Omaha daily bee. (Omaha [Neb.]) 187?-1922, August 10, 1911, Image 1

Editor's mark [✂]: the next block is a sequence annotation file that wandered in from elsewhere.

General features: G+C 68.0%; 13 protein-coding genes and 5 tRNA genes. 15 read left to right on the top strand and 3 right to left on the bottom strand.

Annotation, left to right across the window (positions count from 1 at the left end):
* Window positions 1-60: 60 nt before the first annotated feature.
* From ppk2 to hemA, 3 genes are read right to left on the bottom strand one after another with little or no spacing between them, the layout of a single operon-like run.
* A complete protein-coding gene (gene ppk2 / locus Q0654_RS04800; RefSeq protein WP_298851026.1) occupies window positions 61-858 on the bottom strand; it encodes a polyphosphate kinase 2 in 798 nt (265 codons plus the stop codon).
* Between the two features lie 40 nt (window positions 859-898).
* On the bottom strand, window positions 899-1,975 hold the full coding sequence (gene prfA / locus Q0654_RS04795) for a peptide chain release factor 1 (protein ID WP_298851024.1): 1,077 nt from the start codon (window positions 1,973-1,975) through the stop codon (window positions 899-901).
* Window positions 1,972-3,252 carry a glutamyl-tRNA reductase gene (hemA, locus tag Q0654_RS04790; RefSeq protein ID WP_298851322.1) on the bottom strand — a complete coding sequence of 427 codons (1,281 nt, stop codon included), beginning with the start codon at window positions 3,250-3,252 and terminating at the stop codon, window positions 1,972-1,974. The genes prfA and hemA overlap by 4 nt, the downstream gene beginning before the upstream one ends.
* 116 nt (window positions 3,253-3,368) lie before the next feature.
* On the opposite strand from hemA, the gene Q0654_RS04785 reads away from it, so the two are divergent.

The OmahaI Daily Whose Birthday Today? Tour IVijr's and Girl' or Thrir Little f riend and Playmates. 80 Msrazlne Tage of Each Isaue. .iFU oi jo,! 1SV33H01 VOL XLI-XO. 46. (niAIIA, THURSDAY MOENINO, AUGUST 10, 1911-TWELVE PAGES. SINGLE COPY TWO CENTS. Bee STRIKE RIOTS IN LONDONSTREETS Collisions Between Police and Idle Dockmen and Carters Axe Sharp and Frequent. THIRTY THOUSAND MORE MEN OUT Women and Men in Fijht to Prerent Movements of Food. FAMINE CONDUIONS PREVAIL Freih Meats Advance Sharply and Thousand of Tons of Fruit Spoil. SETTLEMENT biMS PROBABLE Board of Trmtr lloiri to Brian" Abnat Arrriirt Between Kmployere sad EnpUrri Beforr End of the Wffk. T -ON DON. Aim. . Increasing disorder and progress toward peace were the con trary feature of the dock strike today. The men of dockland who are already feel ing the pinch of deprivation, have adopted drastic measure to prevent any attempt by nonuntonists or clerical staffs to move a wheel, and collisions with the police were frequent and sharp. The Foard of Trade Ik composing the difficulties of employers and employes and some sectional disputes have now been set tled, with every prospect that the demanda of other sections will be satisfied before the end of the week. This latter condition Is the only one on which the men will call off the strike. Meanwhile London was practically with out Tans today. Thirty thousand carters quit work today and thouaands more planned to Join the Idle ones before night. The strikers had frequent fights with tbe police. Women joined the men In present In a replenishing of the marts with provi sions. , Tho fish porters havo Joined the strike movement. The wholesale prices of cnmea beef have advanced 7 to 10 cents a pound since last Friday. The manager of one of the largest houses importing American beef said that unless the strikers settled by to morrow there will be the greatest beef famine this country has ever known. Teas of Fmtt netttnn. Tons of California pears. Tasmanlan ap ples and French fruits are rotting in their crates and Covent Garden is almost with out fruit. Practically no business was done on the Corn exchange. Benjamin Tlllet, secretary of the Dock. Wharf. Riverside and General Workers I'nion of Great Britain, announced today that orders had been iasued calling out every man of the ort of London. The new order will increase the number of strikers to 100.000. Tonight the Combined Millers' associa tion of London telegraphed the home secre tary asking for military protection against the striking dockhands. A bread famine within the next three days is certain if present conditions prevail. ' Big Stories to Girl Cause Arrest as Spy Coast Artillery Private Tells Sweet heart He Count Trying to Get N Great Government Secret NEW TORK, Aug. George Petr. the eoast artillery private at Port Totter., who was said to have been accused by his fiancee of being a spy for the Austrian government, declares he is neither a spy nor an Austrian count, which title he Is said to have claimed In pressing his suit upon Mlse Clara Anita Dyer. According to a published Interview with Petr, he de clares he adopted the title of "Count Wid ish Greats" to Impress Miss Dyer, and told her he was In a subordinate position In the American army because he was try ing to get a great government secret Later he went to Lexington, Ky., where he found that Miss Dyer's parents were op posed to his suit. Realising his blunder ha broke off the engagement. Four Thousand Men Witness Execution French Seamen and Soldiers Witness Death of Two Comrades Con victed of Murder. TOTTLON, France, Aug. . Upon the order of their superiors 4. OX) men from the Wench fleet and garrison today witnessed tbe execution of two seamen named ueguea and Ls Marechal. The men were convicted by court-martial of having mur dered a comrade named Carrel in order te rob him of S eents. WANTS TO PUSH THE CON TROLLER BAY INVESTIGATION Mr. Hnsnnhrey Introdnnee Retiolarloa to Iwt Inenlry Jato Haads at Special Committer of rive. WASHINGTON, Aug. . Representative Humphrey of Washington presented to the house today a reeiautton asking to have the house committee on interior depart ment expenditures discharged from further consideration of the Controller Bay Inves tigation and to have the matter put Into the hands of a select committee of Ave members of the house. The resolution declared that after start ing the Investigation the committee failed and refused to permit competent aad ma terial witnesses who have appeared before It to testify as to facta they know and that the committee "has abandoned such Investigation." The Weather For Nebraska Unsettled. For Iowa Unsettled. Temnerntnre at Usaaha f a. m. . Teetetday r. l I .1 OUs-M .- u j-t-'TLTT i ' ra m kifi7 r 10 m M aT jj j m it ' i i p m I I vMJ ! m y I k tP t P- m n -cP--3 p. m n ' - . 7 p. m W ' I m. ............. at President of the National Sheriffs' Association. i 7 yr.-.-a M Mr. McCabe Admits Changing Text of Court Decision When Finding in Missouri Pure Food Case Was Published Benzoate of Soda Was Left Out WASHINGTON. Aug. 9.-Charges across the table that technical questions were be ing raised to keep back evidence In the Investigation of the Dr. Wiley case created excitement in the house committee on ex penditures In the Agricultural department today during the further hearing of Solici tor McCabe of that department. Solicitor McCabe admitted to tbe com mittee that in officially publishing for the I Department of Agriculture a court declnlon In a Missouri pure . food case he had changed several words In the Judgment of the court. The change eliminated benxoate of soda from the decree holding certalu subetancea deleterious. Solicitor McCabe admitted today that William H. Harris, a coffee expert, is em ployed In the bureau of chemistry under terms exactly similar to those in the case of Dr. Rusby. which McCabe refused to sanction and which brought about the charges against Dr. Wiley. McCabe in sisted there was a difference In that Har ris was the only coffee expert the depart ment could employ. Holstlaw Regarded Lorimer and Jack Pot Bribes as Gifts State Senator Says He Did Not Tell His Friends About it Because He Did Not Consider Amount Large. WASHINGTON, Aug. . The senate Lorimer committee today adjourned Its hearings in Washington to resume probably early in October in Chicago at the call of Chairman Dillingham. Attorney Healy of the committee announced that the list of witnesses summoned had been exhausted. "And everybody else." he added. The last session of the committee was occupied with the final cross-examination of former State Senator Holstlaw of Il linois who claims he received 12,500 for Tot ing for Lorimer. i "You said you considered the C 500 and 7O0 you received from John Broderlck as gifts?" asked Senator Kenyon of Iowa. "Yes, sir." "You didn't care particularly where it came from?" asked Chairman Dillingham. "No." "If you considered It a gift, why didn't you tell your friends that some one thought so much of you as to make you a large present?" "I didn't consider It much." Two Alleged Electric Promoters Arrested Inspectors Say Men with Scheme for Making Electricity From Sun's Rays Get Current From Nearby Plant NHW TORK. Aug. s George A. Cove, president of the Southern Electric Gener ator company, incorporated In Arlsona for 15.000.000. and Elmer Bsworth Burllngame, stock selling agent, were arrested today by United States marshals and held for examination on October 10, Burllngama In 15.000 bonds and Cove In B. 500. They were charged with using the malls to defraud. Poetofflce Inspectors declare that th company claimed to have perfected an In vention for the generation of electricity from sun rays, but investigation proved that the power at the company's plant really came from commercial companies supplying electricity. . Prince Henry's Auto Crashes Into a Tree OSNABRUECK. Aug. .-Pr1nce Henry of Prussia was in another automobile ac cident today, but escaped unharmed. He was returning from Holland, wen his car swerved from the roadway and crashed into a tree near Kloppenburg. twenty miles I southwest of Oldenburg. The prince's com j panlon. Adjutant von I'sedom. was slightly I Injured and the chauffeur's skull was frac- JOHN DIETZ IS CRITICALLY ILL Defeade ( raaaeroa Dsn Has Ble-eJ Pelieslss ta Old Ballet Weaad. MILWAUKEE. Aug. t John Diets, "the defender of Cameron Pun," ls seriously ill at the Waupun state prison, the re sult of blood poisoning from a wound re ceived In the memorable battle with deputy sheriffs last October, according to a tele gram received today by George Schultes, chairman of the Diets defense committee, Mrs. Diets wired that Diets' right hand, where he was wounded, had become In fected. A bullet struck tbe hand and shattered It. Spllnttrs of bona were driven Into the flesh and It has been Impossible to extract all of them. The wound festered ualil Diets' coadlttoa la now precarious. 1 .'. : PERKINS NEEMOT ANSWER QUERIES Steel Truit Official Probably Will Not B Asked Any More Questions Abont Campaign Contributions. ESCAPES CITATION BY HOUSE Attorney Lindabury Says Witness Would Not Answer Anyway. TAFT TO FURNISH INFORMATION Conference Held at While House by Chairman Stanley. TRUST CONTRIBUTED $10,000 Counsel Announces Corporation Gnv Big "am. Bat Hays Dors Not Ki Whether Campaign Was National er State. WASHINGTON. Aug. I George W. Per kins probably wUl not be asked any more j questions about campaign contributions and ! thus will escape citation for contempt be i fore the bar of the bouse or representatives by the Sun ley steel trust committee of I Inquiry. The committee determined In a turbulent executive session today, not to press ques tlons relating to Mr. Perkins' personal campaign contributions. The matter of in quiry into the campaign contributions of the New York Life Insurance company and tbe United States Steel corporation. It was said, was left in abeyance. A further ex ecutive session was held this afternoon. "Even should any other questions regard Chairman Stanley, Representative Lit tleton and Sterling of the committee and Herbert Knox Smith, commissioner of cor porations, had a conference with President Taft at the White House following the ex lng campaign contributions be pressed." said Attorney R. V. Lindabury of the tteel corporation, "they would not be answered." ecutive session AU refused to discuss the conference. Chairman Stanley and his as sociates. It was learned later, went to the White House to ask the president to fur- I ther reelase the reports of the commls j sloner of corporations on the steel Inquiry, with a view of getting at some of the mat ters sought In the Inquiry. President Taft, It was said, promised to furnish to the committee all information In the possession of th ebureau of corpora tions In regard to the steel trust which could be furnished within the law. ( When the afternoon executive session was ended and the committee about prepared to proceed with the examination of Mr. Per kins Attorney Lindabury announced that the steel corporation In ' 1&04 contributed 210,000 to a campaign fund, but whether It was national or state h did . not know. He said h would produce the papers as soon as possible tnd that Mr. Perkins was not connected with th eeontrlbutlon. Nearly Five Hundred Miles in a Single Flight in Aeroplane PARIS, Aug. I. Jules Vedrlnes, the French aviator, broke the record for a single long-distance flight today In com petition for the Mlchelln cup. He covered sno kilometers . miles) In seven hours fifty-six minutes and thirty-six seconds, beating Loti dan's mark of 702 kilometers (43S miles.) WALSH MAKES FLIGHTS WITH SEVERAL PASSENGERS Cartlaa Aviator Trie Oat New Ma. chlae at Kearney aad Has Good access. KEARNEY, Neb.. Aug. . (Special Tele gram.) Charles P. Walsh, the daring Cur tiss aviator, made half a doxen successful flights In his Farnum biplane here this afternoon and carried the first passengers that have ridden with him In Nebraska. Miss Marguerite Scoutt was carried about the field on one flight and A. M. K aster ling, a newspaper man, was taken on the second flight. Walsh also carried two pas sengers, Oliver Norton and Curtis Oehler for a short spin over the field. Walsh drove his machine In a twenty mile wind and had It under perfect con trol. On a long distance flight he circled the town from the aviation field, three miles west. He was driving a new machine as his other was wrecked here last Friday when he crashed Into a telephone wire. A crowd of 4.000 people gathered and were given free admission to the field, the flight being under the auspices of tbe Commercial club. Walsh circled and dipped In tbe air. and although his plane was blown by the wind, showed a thorough understanding of Its management under difficulties. Manager Manning, who Is superintending the flights la Nebraska, was pleased with tbe exhi bition, which was made on a perfect field. A series of flights are to be given at Fre mont next week. FIRE IN BIG LONDON HOTEL Taper Partlaw f Carlton Hoaee, Mick Patronised by Americans, ta Damaged. ; LONDON, Aug. S.-Flre broke out through the roof of the Carlton hotel at tbe corner of Haymarket and Pall Mall this evening. Many fire engines were quickly summoned. , Intense excitement prevailed In the district and there were many thrilling escapes. The hotel Is much patronized by Americana. I The fire was confined to the two upper : most stories and so far as known no one ' was hurt. The fire started in the top of rear part of His Majesty's theater and where the kitchens are situated. All occu pants of the portion of the hotel Involved escaped. KNOX DEFEND THE TREATIES Sennte Comaaltte. WASHINGTON. Aug. . The arbitration treaties with Great Britain and France wore earnestly defended today by Boeretary of State Knox before the senate foreign relations committee. He eapeclaUy under took to show the agreements robbed the senste of none of Irs privileges. Opposition to the British and French general arbitration treaties on the ground l that the Monroe doctrine would virtually be abrogated so far as those two nations were concerned was not taken seriously by President Taft and Secretary Knox to-daf a- 1 mf km l hwwmm MzT 7S8Ssr From the Cleveland plain Dealer. SHERIFFS HEADED BY PETERS Depntyof Cook County, Illinois, is Re-elected President NEBRASKA MAN VICE PRESIDENT J. St. Dankel of Grand Island, Ritirr la for tho Hend Office la Chosen for Second Office Ex citement Rnna High. On the fifth ballot and after the hottest fight ever known in the annals of the as sociation. In which ward politics and bal lot box-stuffing were resorted to, Charles W. Peters, deputy sheriff of Cook county. Illinois, was re-elected president of the National Sheriffs' association yesterday afternoon. The election of the Chicago man was made possible by the withdrawal of Nebraska's candidate.. James M. Dunkel of Grand Island, who up until that time had been leading the race. The final vote was" for Peters and 47 for Louis Bck- hardt of Davenport, the candidate of the Iowa delegation. . . The ballot-stuffing came on the fourth ballot, eight votes all In the same hand writing being found rolled up together in the box. There was Intense indignation and disgust manifest and for awhile It looked as If there wss going to be serious trouble. Sheriff Ben Ness of Des Moines offered to withdraw the name of Eckhardt from before the convention If the Judges should disclose the name on the ballots and It should happen to be that of the Sows can didate. After some discussion it was de cided that this would be highly unfair, however, and Ness withdrew his motion. Centeat Wnxee Warm. This affair was preceded by a little fracas over the voting of C. P. Froom. chief of police of Council Bluffs, by the Iowa delegation as a deputy sheriff. Sher iff Bralley made an Impassioned speech In which he threatened to run in the votes of every police officer in Omaha on the same grounds. This affair blew over, however, in the excitement attendant upon Dunkel's withdrawal. Sheriff Dunkel was then elected vice president over Sheriff O'Rourke of Mon tana, who was put up by the Iowa dele gation. Sheriff Gerber of St. Paul was unanimously re-elected to the office of secretary. There was no struggle over the next convention city, as that ls chosen by the offioars. . ' On the first ballot James M. Dunkel. the Nebraska candidate, led the field with fifty votes; Louis Eckhardt, Iowa's can didate, coming next with forty-two votes, and Charles W. Peters, present Incumbent of the office, third with twenty-six votes. It requires sixty votes to elect. It ls a fight between Nebraska and Iowa primarily, with the rest of tbe states united practically as a unit for the Chicago man. A desperate effort was made by the Iowa delegation before the balloting started to put Peters eut of the race by Introducing a mo Q on to the effect that no president oenld succeed himself. "Bill" Loftts of Iowa put the motion and was greeted with howls of applause from his backers and a few of the Nebraska delegation. Cries of unfairness, however, were many, aad hot debate followed. Sheriff K. F. Bralley of Omaha turned the tide by moving that tbe motion be tabled, declaring that it was unconstitu tional and unjust, and that hs wanted to vote for the man he wanted whenever he wanted to. Sheriff Peters wss nominated In s, rous ing speech by Sheriff Charles Werner of Springfield, 111., who declared that his candidate's twenty-eight years of service as the actual sheriff of Cook county should give him the position hands downy Sheriff Dunkel was nominated by Sheriff Hoagland of Lincoln, who characterized the Nebraska man as short of stature, but broad of shoulders and mind. Sheriff Eckhardt was nominated by J. J. Dunn of Dubuque, la., who said that he thaurht the honor should he hn ' around and not kept In the bands of one man. BOYS RIDING ON TOP OF CARS ARE GROUND TO DEATH NEW TORK, Aug. S The battered bodies of two boys about IS years of age, who had evidently stolen a ride here to see the city, were found on a roof of one of the ; cars of the Pacific Coast express, which j came In this morning on the New Tork 1 Central road. Tbe train carries only mall i and e 1 press matter and starts its run from Rochester and only stops at Syracuse. I'tioa aad Albany. The lads were probably killed as the train passed through a tunnel. Their features were badly damaged and they nave not beea Identified. Which Door? Secretary of the National Sheriffs' Association. 1 TVTA. GlfzElER -Jr. Exciting Chase of Joy Riders Over Chicago Streets in Stolen Car CHICAGO. 4 Aug. . An exciting chase after an automobile going forty miles an hour, in the course of which a dozen re volver shots were fired by policemen, at tracted the attention of pedestrians In Michigan avenue near Twenty-eigTuh street today. The touring ear of former Alder man Nathan T. Brenner was stolen by four young men from In front of a hotel and several hours later the men were seen speeding over the south side boulevards. Detective Layho", who formeely was an acrobat, watched for the "Joy riders," and when he saw them coming he drew Tiia revolver, stepped Into the street and com manded them to halt. They slowed up for a moment and then dasned away again, but not before Detective Layhon had leaped on the rear of the car. He fired his revolver over the heads of the men in the machine in an effort to frighten them. After running two miles. Sergeant Nelson and three detectives came to his rescue and the automobile was stopped. Three of the alleged thieves were arrested and ons ran away. Tbe men arrested gave tbe names of Frank Burns, James Mulqueeney and John Harris. Mrs. Reese is Not -Breaking Rock Iola, Kan., Officials Refuse to Exe cute Sentence Ordering- Woman to Chain Gang. TOLA, Kan., Aug. S. The order of Judge D. B. D. Bmeltser of the Iola municipal court that a woman convicted of an of fense of a vicious nature should ta default of payment of her fine don overalls and work out her sentence on the rock pile like a man was denied here today by Street Commissioner G. C. Glenn, who re fused to allow Mrs. Ella Reese to work on the struets with the city's men prisoners. Judge Bmeltser In sentencing Mrs. Reese said it was a "mistaken sense of delicacy" for her to be treated in any other wVy. In pursuance of tin Judge's order Mra Reese today was led from Jail to a down town street where city prisoners were working. She did not wear overalls. "I am quite willing to work at anything the Judge wants me to," Mrs. Reese said. "But I do not think people of Iola will permit It." Before Mrs. Reese could take tier piace with the street workers Commissioner Gkenn arrived and called a halt. Mrs. Reese was taken back to Jail, while by standers cheered Glenn. Judge Smeltxer when informed of Com missioner Glenn's action declared that Mrs. Reese .must go to work like other prison ers or lie In Jail Indefinitely. "H" IS ADDED TO PITTSBURG President Taft Itiii Nomination of rostnmnater to Senate All Over again, Aenrding to t'astont. WASHINGTON. Aug. S. The Postoffiee department yesterday added a. long-balated "h" to the city of Pittsburg. Pa., so that it will now read officially -Pittsburgh." In consequence President Taft sent to the sen ate today trie nomination of William li Davis, postmaster at Pittsburg, to be post master at Pittsburgh. A renomlnatlon is required In caaea where the name of post offices axe changed. 'a r: ' ' -7 axt-&.-' wmfttal Lqwniiiii iiniiwuifj a! I NINETY-THREE ARE DROWNED French Steamer Emir Sinks in Straits of Gibraltar. COLLIDES WITH BRITISH VESSEL Boat Goes Down in Fevr Mlnntes aad Only Fifteen Pnneengers aad Twelve Members of tho Crew Are Saved. GIBRALTAR, Aug. .-The French steamer Emir foundered today five miles east of Tarlfa, Spain, in the straits of Gibraltar. Ninety-three persons were drowned. The ship sailed from here at I o'clock this morning for a Moroccan port. An hour later, in a dense fog, it collided with the British steamer Silverton, bound from Newport, England, for Taranto, Italy. The crew of the latter rescued twenty seven of the Emir's crew and passengers. The Silverton later put n here with Its starboard bow stove In and her fore peak full of water. The Emir floated only a few minutes after the collision. Sixty-nine passengers and twenty-four of the crew went down with the shin. Twelve of the crew and "fifteen passengers were saved. All tbe pas sengers were French. The Emir was a vessel of LSI tons and was owned at Marseilles by the Compagnle de Navigation Mixta. Boiler of Rhine Steamer Explodee. ROTTERDAM, Aug. t. A boiler on the Rhine steamer Gutenberg exploded today with fatal results. Two sailors were killed, the captain and several passengers were seriously injured and three other persona are missing and It Is supposed they were blown overboard. The funnel and portions of the boiler were hurled through the walla of a building on shore. Pope Has Refreshing Sleep and is Better ROME, Aug. S. Pope Plus, who, owing to the intense heat had been restless during the night, had a refreshing sleep in the cooler hours of the early morning. The rest seemed to have been effective In re storing the strength of the pontiff, who on awakening had a lower temperature and suffered less from the gouty pains. As the pontiff's bed chamber, which has a full southern exposure, is small, with a low celling, the doctors today decided to move his holiness to tbe floor below where he will occupy a large room next 'to his private library and looking west on the court of San Damaso, Dr. Petaccl and Dr. Marchlafava when they visited tbe pontiff togethere were not satisfied with his condition as they found his organism less ready than before to re sist the attack. For this and because of the heat they ordered his removal to a larger, airier and cooler room. Modern Brotherhood Re-elects Officers T. B. Hanley Chosen President at Triennial Convention of Supreme Lodge in Session at Denver. DENVEP. Colo., Aug. S. Ejection of supreme officers was the Important feature of yesterday's session of the triennial con vention of the Modern Brotherhood of America in progress here. In the majority of cases former officers were re-elected. Among those named yesterday were: President, T. B. Hanley. Des Moines, la.; vice president, George E. Beatty, Tipton, la.; secretary, F. L. Balz. Mason City. Ia.; treasurer, A. H. Gale, Mason City, la.; John M. Grimm. Cedar Rapids. Ia.. was elected to the board of directors. Army of Philippines Camps in Detroit DETROIT. Mich., Aug . Elaborate prep arations aave been made for the entertain ment of tbe delegates to the twelfth annual reunion of the Army of the Philippines, which opens its cession In Detroit tomor row. Two hundred and fifty men are ex pected to attend. The first session will be held Thursday evening, Commander-in-Chief A. H. Anderson presiding. 1 Officers will be elected on Saturday and Melville W. McManua, commander of the Detroit orzanlzatlon, 'has been endorsed for the pout of commander-in-chief of the na tional body. Next Sunday, August 13, will be the thir teenth anniversary of the taking of Manila by th American army. CliOr CONDITION MAKES1)ECLINE Yield Per Acre Estimated Generally Redacted, But Increased Acreage Will Result in Big- Yield. RECENT SAINS MAY HELP CORN PaDa From About Five Per Cent Below Average to Fifteen Per Cent Betow. . HEAT AND DrOUTH THE CAUSE Government Figures Indicate a Gen era! Slump Over Country. WINTER WHEAT CROP IS LARGE Tntnl Prodnetlen, While Smaller Than Last Tear, le Larger Than Ten-Year Average Tleld Per Aero Lighter. WAflHTNOTON. Aug. A tremendous decline In the conditions of crops, general throughout the country and traceable to drouth and Intense beat occurred during the last month, as Indicated by official figures and estimates made today tn tho monthly crop report of the department of agriculture. The report today Is the worst as to general crop conditions that the de partment has Issued for any single month, since 1901. The area most seriously affected extends from New Tork and Pennsylvania west ward to the Rocky mountains, embracing! all of the great corn, wheat and hay pro ducing states in the country. In the south ern ststes, with the 'exception of Vir ginia and North Carolina, ample rains served to maintain generally favorable con ditions throughout the last month. These conditions thus far continue to be favor able. CondTtions in the raciflc northwest states are regarded as excellent, although during July that territory suffered from a brief, but excessively hot. period. The figures contained In today's report Indicate a material slump In the prospects of all crops. Corn, which at this season ls the most Important, declined during the month from a condition of about S per cent below the average, as Indicated by the July report, to nearly U per cent below the average. In some states it fell off In condition nearly 30 per cent. This does not Indicate, however, that the crop will not be a great one, because the acreage of corn this year la exceptionally large. The condition of the crop at this time Indicates a yield per acre smaller than in any year since 1901. although the Indicated total production has been exceeded In only five years In the history of the coun try. It Is pointed out that the deteriora tion In the corn crop was checked some what by the rains during the latter part of July. Experts Incline to the opinion that the crop may be further Improved by the generous rains of the past week. The' weather during July caused a fall In the condition of corn which Indicates a loss of 328.000,000 bushels from tbe esti mated total production of tbe previous month. Spring wheat fell from a condition of a month' ago of U per cent below the aver age to approximately 27 per cent below the average. Indicating a loss of about 35.W,ono bushels. The Indications of the total yield of wheat per acre are tho low est since 1WH. The oats crop ls very short, according to the figures of today's report. It has been smaller three times and larger seven times during the past ten years. The crop of hay probably will be the smallest In fif teen years. The total yield of potatoes Indicated has been less than this year's crop only twice In the past ten years. It ls regarded as likely, however, that the late planted crop on account of recent rains may Increase the total estimated pro duction. The condition this month Indi cates a loss of about 35.64,0O0 bushels from last month's estimated yield. Conditions in the tobacco growing ctates during July were such as to reduce the estimated total yield of last month by al most 24.000,000 pounds. While the crops In many Instances prob ably will be short tn the yield per acra and In the total production they will not be small, as shown by the following esti mates of the yields of the standard crops: Coin, iXUl.OOO bushels; winter wheat, 4U.1U.000 bushels ; spring wheat, 20.64.OSe bushels; ats, SIT. 800,000 bushels; barley, US, 352.004 bubhels; potatoes, 241,893,000 bushels; tobacco, VI, lid. 000 pounds, anad bay, ., 1L8.000. tons. Following ls ths report In detail: Corn: Condition. 9 ( per cent of a nor mal, compared with 80.1 per cent on July 1, 79.3 per cent on August 1, 1910, and Rl 2 per cent, the average for the last ten years on that date; Indicated yield per acre. 23. S bushels, compared with T1A bushels, the 1710 final yield, and 27.1 buahela, the aver age for the last five years. Winter wheat: Preliminary returns Indi cate a total winter wheat yield of about 4S5.14V.000 bushels, as compared with 44. 044.000 bushels finally estimated last year and 450.130,000 bushels, the average annual production in the last five years. Ths yield per acre ls about 14 bushels, com pared with 11 1 bushels in 181 and 1SS bushels, the average for the last five years. The quality ls St per cent, against Ml per cent last year. Mprlns Wheat Below Average. 8pring Wheat Condition 89. S per cent of a normal, compared with "3.8 per cent oa July 1. 61 per ceii-. In 1910 and 82.3 per cent, tbe ten-year average. Indicated yield per acre. 10.1 bushels, compared with 11.7 bush els in 1910 and 13 5 bushels, the average for the last five years. All Wheat Indlcared yield per acre, 11. Quart bricks of Dal zeli's Ice Cream. Boxes of O'Brien "a Candy. Base Ball Tickets Bound trip tickets to Lake Manawa. AU (la away free to Uiosa who IH4 Uifclr aaoias la ta waai aUs. Read tbs want ads every day, lour nam will appear sometime, may ta mora tuaa ones. No puzxies ta solve nor mb scriyuou to act just rtad tt naul Ua Tiua to tbs want ad poxea now.